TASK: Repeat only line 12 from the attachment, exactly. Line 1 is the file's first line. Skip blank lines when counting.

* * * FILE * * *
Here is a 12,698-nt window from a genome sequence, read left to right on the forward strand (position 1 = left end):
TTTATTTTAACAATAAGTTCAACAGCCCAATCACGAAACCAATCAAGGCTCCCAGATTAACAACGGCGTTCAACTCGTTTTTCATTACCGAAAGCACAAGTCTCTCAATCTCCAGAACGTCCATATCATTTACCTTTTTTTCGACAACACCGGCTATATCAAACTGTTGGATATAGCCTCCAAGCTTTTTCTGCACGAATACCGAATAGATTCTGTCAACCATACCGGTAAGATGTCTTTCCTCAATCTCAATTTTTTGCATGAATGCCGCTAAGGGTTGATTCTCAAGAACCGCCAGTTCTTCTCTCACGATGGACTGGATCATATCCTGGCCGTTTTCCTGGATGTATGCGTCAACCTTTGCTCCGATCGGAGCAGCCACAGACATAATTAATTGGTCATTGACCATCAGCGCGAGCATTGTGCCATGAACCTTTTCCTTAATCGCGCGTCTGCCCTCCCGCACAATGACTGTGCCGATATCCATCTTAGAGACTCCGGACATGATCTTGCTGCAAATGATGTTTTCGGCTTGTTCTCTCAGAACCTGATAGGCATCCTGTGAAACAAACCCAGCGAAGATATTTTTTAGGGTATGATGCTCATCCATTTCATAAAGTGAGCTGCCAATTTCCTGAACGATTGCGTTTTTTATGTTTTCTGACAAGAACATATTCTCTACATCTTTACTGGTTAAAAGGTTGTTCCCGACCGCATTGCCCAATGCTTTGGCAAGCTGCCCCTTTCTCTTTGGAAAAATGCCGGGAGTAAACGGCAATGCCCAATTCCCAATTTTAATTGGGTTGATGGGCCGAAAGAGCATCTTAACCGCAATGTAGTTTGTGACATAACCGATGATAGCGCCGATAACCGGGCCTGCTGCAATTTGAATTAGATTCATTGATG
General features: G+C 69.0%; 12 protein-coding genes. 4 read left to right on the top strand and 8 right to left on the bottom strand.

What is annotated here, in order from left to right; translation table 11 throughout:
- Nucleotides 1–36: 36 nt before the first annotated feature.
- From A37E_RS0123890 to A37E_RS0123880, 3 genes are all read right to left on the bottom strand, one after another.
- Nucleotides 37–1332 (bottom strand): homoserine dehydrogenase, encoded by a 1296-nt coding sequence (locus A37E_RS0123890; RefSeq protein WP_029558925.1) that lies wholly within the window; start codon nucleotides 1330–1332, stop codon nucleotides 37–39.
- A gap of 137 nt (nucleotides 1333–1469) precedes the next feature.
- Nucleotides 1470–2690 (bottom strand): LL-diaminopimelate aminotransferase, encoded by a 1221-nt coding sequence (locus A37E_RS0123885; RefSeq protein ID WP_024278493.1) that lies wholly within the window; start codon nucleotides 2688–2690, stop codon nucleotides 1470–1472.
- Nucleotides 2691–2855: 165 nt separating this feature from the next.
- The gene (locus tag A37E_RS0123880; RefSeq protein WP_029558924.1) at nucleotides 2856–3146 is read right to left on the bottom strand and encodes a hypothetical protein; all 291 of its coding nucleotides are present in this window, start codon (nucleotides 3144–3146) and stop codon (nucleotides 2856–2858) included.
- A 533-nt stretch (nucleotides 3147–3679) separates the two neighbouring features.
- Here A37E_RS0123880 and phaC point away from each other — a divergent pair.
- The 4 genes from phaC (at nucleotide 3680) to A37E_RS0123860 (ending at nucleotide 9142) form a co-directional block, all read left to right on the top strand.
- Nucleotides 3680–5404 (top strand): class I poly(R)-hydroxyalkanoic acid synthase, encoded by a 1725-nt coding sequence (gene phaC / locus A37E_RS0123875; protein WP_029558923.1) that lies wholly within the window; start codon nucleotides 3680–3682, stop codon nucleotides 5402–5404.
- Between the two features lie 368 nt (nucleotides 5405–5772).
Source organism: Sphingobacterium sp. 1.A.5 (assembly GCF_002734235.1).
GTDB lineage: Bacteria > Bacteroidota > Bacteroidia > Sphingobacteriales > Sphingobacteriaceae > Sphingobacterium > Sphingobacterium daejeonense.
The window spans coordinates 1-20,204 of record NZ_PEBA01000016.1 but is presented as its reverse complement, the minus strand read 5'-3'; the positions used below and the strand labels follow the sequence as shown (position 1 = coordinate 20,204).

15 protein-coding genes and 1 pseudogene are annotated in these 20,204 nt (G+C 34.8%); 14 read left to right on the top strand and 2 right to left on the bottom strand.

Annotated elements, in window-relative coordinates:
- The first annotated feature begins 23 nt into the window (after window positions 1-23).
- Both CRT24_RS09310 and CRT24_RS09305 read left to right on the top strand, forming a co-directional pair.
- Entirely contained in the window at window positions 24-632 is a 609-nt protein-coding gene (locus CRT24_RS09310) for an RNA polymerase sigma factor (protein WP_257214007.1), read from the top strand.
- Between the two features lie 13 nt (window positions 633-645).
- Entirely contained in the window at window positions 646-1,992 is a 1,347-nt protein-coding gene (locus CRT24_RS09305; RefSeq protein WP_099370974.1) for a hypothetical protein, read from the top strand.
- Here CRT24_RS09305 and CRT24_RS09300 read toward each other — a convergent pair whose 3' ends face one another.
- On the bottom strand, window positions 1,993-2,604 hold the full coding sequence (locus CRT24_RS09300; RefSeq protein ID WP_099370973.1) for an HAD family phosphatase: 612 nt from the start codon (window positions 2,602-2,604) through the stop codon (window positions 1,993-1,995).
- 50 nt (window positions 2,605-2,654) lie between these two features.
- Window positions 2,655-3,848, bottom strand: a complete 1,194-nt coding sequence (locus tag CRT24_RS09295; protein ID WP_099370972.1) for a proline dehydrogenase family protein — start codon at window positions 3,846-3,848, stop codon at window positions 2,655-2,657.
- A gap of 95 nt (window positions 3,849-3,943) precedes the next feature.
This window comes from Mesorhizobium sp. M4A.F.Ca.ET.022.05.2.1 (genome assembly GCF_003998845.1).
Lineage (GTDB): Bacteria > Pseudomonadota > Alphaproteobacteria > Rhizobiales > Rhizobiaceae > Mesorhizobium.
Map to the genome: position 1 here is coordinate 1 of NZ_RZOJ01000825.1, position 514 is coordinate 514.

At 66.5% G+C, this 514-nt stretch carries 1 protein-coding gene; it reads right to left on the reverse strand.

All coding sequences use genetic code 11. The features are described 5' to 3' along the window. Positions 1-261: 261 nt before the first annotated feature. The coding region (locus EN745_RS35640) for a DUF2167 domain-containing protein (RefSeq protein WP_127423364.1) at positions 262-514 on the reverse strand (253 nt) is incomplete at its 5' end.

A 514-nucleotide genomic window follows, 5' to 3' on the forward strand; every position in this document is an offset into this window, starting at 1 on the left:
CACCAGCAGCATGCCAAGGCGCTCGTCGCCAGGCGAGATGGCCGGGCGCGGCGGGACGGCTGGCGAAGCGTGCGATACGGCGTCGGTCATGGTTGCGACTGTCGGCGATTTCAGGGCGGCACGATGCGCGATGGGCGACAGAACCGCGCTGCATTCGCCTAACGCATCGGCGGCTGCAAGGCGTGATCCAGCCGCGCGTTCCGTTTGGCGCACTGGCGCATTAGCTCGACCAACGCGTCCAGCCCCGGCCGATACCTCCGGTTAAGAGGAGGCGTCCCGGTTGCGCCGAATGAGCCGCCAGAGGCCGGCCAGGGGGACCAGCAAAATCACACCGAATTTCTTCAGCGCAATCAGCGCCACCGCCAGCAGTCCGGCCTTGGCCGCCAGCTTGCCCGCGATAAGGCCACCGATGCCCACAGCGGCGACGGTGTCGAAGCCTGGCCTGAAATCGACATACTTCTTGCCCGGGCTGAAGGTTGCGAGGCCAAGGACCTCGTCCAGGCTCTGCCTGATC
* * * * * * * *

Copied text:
- A 533-nt stretch (nucleotides 3147–3679) separates the two neighbouring features.